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Planning Retirement Online

Where there's a will...



How to reduce the 2 billion lost in intestacy each year 

Each year in the UK, it is estimated that more than 2billion in inheritance is distributed according to the laws of intestacy, instead of in line with people’s exact wishes. This is largely due to the fact that, of the 610,000 people who die in the UK every year, around 110,000 do so without leaving an up-to-date Will.

Many people assume that if they die without leaving a Will, everything will automatically pass to their spouse. But that is not always the case. Intestacy laws can be complicated and may make no provision for some of the people and causes you care about, such as your favourite charity. Where there are no surviving blood relatives, everything goes straight to the Crown. Bank accounts and joint savings can be frozen until everything is sorted out, leaving families and friends in a difficult position.

Unmarried partners are not guaranteed to receive anything unless it is specified in a Will. Even if a couple has been living together for more than two years, the surviving partner may have to go through lengthy court proceedings before they can receive any share of the Estate. Despite this fact, only an estimated 20% of people currently co-habiting with their partner have a current and valid Will.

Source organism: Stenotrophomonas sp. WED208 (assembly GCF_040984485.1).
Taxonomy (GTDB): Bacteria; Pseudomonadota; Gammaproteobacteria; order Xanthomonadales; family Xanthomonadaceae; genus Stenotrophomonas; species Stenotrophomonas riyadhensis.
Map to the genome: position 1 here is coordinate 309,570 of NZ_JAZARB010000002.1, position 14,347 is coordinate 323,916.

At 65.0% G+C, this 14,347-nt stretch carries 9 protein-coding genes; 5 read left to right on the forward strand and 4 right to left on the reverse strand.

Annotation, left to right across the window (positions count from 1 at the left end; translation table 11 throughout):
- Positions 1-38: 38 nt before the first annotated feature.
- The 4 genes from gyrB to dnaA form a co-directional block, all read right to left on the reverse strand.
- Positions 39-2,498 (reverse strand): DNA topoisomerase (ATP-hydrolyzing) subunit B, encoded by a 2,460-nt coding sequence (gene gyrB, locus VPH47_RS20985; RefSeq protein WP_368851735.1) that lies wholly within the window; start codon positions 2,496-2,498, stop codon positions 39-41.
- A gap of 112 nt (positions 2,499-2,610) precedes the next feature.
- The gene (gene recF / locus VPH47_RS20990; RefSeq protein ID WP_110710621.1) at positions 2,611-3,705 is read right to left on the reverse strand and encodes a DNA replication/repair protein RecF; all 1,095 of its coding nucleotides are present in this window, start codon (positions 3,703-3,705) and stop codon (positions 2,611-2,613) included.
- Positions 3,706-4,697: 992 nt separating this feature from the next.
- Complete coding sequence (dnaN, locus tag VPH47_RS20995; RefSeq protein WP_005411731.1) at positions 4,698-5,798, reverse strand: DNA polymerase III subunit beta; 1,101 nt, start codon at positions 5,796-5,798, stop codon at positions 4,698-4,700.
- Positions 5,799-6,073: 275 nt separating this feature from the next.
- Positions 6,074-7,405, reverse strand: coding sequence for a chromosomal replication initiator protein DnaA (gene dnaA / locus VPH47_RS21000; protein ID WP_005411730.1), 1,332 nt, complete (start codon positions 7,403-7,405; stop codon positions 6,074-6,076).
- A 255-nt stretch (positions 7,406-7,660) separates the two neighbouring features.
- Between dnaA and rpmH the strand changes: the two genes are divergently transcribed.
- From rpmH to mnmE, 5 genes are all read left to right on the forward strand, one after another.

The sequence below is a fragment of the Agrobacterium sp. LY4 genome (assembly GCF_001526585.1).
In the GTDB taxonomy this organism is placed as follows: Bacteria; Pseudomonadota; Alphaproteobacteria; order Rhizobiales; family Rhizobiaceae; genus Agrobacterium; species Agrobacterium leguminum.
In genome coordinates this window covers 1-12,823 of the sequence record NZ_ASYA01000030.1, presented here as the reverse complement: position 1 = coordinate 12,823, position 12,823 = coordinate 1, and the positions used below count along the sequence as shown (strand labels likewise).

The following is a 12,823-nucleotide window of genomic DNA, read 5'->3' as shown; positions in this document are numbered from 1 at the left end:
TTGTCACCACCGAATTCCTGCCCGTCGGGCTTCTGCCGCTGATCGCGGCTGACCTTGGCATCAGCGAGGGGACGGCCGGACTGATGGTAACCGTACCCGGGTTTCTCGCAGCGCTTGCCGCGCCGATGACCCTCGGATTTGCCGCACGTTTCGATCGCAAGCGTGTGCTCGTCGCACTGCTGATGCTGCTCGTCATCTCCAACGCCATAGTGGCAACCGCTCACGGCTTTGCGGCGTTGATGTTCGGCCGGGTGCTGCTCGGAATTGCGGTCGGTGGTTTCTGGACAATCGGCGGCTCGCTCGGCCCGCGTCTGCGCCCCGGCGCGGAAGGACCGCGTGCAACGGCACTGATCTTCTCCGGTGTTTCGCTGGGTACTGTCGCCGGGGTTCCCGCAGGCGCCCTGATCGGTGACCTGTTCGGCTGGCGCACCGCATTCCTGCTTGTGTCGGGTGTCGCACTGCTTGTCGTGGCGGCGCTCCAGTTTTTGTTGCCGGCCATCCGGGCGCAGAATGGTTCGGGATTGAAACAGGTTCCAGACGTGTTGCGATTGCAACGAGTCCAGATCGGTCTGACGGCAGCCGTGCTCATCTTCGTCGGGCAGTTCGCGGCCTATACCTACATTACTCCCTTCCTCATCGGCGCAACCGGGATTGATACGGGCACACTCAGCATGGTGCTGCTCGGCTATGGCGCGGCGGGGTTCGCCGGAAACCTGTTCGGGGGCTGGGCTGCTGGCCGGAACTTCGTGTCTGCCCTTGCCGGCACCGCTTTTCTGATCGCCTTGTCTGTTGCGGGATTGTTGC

Friends and favourite causes can also miss out completely. Around 67% of people in the UK support a charity, but if they don’t make a Will, they are unable to leave anything to a cause that may be important to them. 

To assist older people who are concerned about their own Will and Estate arrangements, Help the Aged provides a FREE comprehensive Will advice service consisting of:

A locally based network of Will & Legacy Advisors across England and Wales, providing guidance on making and changing a Will or leaving a legacy to charities.

A Will information pack containing:  

  • A guide to making or changing a Will, which explains technical terms and answers frequently asked questions;

  • A record of personal documents and information for recording important details, such as who to contact, funeral arrangements, details of bank accounts and pensions, where keys are kept etc;  

  • A solicitor’s checklist, to save time and money when consulting a professional.  

If you have already made a Will, it is vital to keep it updated to take into account  family changes, such as marriage or divorce - which will automatically revoke any pre-existing Wills – as well as births or deaths.  




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